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British Women Writers and Eighteenth-Century Representations of the Improvisatrice

  1. In her Letters from Italy, Mariana Starke-the poet, playwright and travel writer-notes that Florence has been the birthplace of some of the most influential Italians throughout the ages, including Dante, Petrarch, Machiavelli, Galileo and, rather surprisingly (at least to us now), Corilla, the eighteenth-century improvisatrice (1.299). Starke's estimation of the significance of Corilla's talents was not a minority opinion. As the most famous improvisatrice in the eighteenth century, Corilla Olimpica was regularly feted by royalty, and the most distinguished visitors to Florence vied for admission to her receptions. Even the popular travel writer John Moore, who took a dim view of the phenomenon of improvisatori in general, makes an exception for Corilla when he gives a glowing account of her performance:

    After much entreaty, a subject being given, she began, accompanied by two violins, and sung her unpremeditated strains with great variety of thought and elegance of language. The whole of her performance lasted above an hour, with three or four pauses, of about five minutes each, which seemed necessary, more that she might recover her strength and voice, than for recollection; for . . . nothing could have more the air of inspiration, or what we are told of the Pythian Prophetess. At her first setting out, her manner was sedate, or rather cold; but gradually becoming animated, her voice rose, her eyes sparkled, and the rapidity and beauty of her expressions and ideas seemed supernatural (2.177-78).

    The connection that Moore makes between Corilla and the Delphian oracle was typical of how the figure of the improvisatrice was perceived by Britons before she became shorthand for the suffering female artist in the early nineteenth century. To the British imagination, the improvisatrice represented a type of female genius directly associated with an historical tradition of women visionaries that predated, and perhaps even superseded, the Pauline injunction against women: "But I suffer not a woman to teach, nor to usurp authority over the man, but to be in silence" (1 Timothy 2.12). Given the tensions surrounding enthusiasm and women in Britain in the eighteenth-century, the general approval and widespread acceptance of Corilla in England as a public figure seems somewhat contradictory. But Corilla's foreignness, even her aura of pagan mysticism, exempted her from the intense scrutiny to which British women were subjected. She was exotic without being threatening-a contemporary Sappho who enthralled an international audience with her displays of wit and charm.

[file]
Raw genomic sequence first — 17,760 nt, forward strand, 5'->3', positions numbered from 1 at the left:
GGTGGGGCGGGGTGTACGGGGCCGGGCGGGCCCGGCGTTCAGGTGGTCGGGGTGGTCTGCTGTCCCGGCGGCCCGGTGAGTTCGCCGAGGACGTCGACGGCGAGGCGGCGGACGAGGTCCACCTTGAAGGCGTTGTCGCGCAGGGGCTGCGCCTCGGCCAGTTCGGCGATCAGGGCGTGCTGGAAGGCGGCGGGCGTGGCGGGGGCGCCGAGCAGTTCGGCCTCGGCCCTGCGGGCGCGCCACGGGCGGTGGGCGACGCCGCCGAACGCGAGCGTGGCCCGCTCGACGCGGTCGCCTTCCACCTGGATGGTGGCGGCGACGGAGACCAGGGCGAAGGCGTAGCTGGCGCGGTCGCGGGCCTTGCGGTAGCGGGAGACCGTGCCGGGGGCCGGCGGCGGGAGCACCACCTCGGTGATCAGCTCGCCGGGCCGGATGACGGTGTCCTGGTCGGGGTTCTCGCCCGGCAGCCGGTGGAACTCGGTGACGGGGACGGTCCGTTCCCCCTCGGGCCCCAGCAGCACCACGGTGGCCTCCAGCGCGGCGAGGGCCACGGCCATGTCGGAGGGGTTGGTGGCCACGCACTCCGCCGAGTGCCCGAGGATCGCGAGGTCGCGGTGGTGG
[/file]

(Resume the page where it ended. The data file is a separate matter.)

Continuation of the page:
2. Significantly, when British women writers attempted to appropriate the model of the improvisatrice, this climate of approval disappeared abruptly. What worked for Corilla in Italy proved a double-edged sword for Romantic women writers in England. Although positioning themselves as improvisatrice established a precedent for their public endeavors, this model of spontaneous public performance also exposed British women writers such as Hester Lynch Piozzi, Mary Robinson, and Letitia Landon to accusations of immorality and enthusiasm. In a time of political and social instability, the idea of the improvisatrice, when translated into a British idiom, brought with it uncomfortable memories of a less benign precedent for women's contributions to public life: the sectarian female prophets of the Civil War decades. During this period of profound religious and political upheaval, a series of women visionaries-compelled by the urgency of the moment-launched themselves into the public sphere, offered themselves as intermediaries between God and his people, and interpreted contemporary political events as the catastrophic ushering in of the Last Days predicted in the book of Revelation. Calling themselves the handmaids of God, these women visionaries cited the passage from Joel to assert their rights to publish and prophesy in an era of revolution: "And it shall come to pass afterward, that I will pour out my spirit upon all flesh; and your sons and daughters shall prophesy . . . and also upon the servants and upon the handmaids in those days will I pour out my spirit" (2.28-9). The apocalyptic speculations which swept through England after the French Revolution created an opportunity for women to once again assume the mantle of the female prophetess. However, assertions by women of divine or secular inspiration were treated with suspicion by Britons, mindful of the precedent of the Civil War prophetesses and fearful of the contagion of revolution. British women writers who represented themselves as improvisatrice were, therefore, viciously attacked by critics, who associated their claims of innate sensibility with the radical religious and political enthusiasm of the seventeenth-century regicides.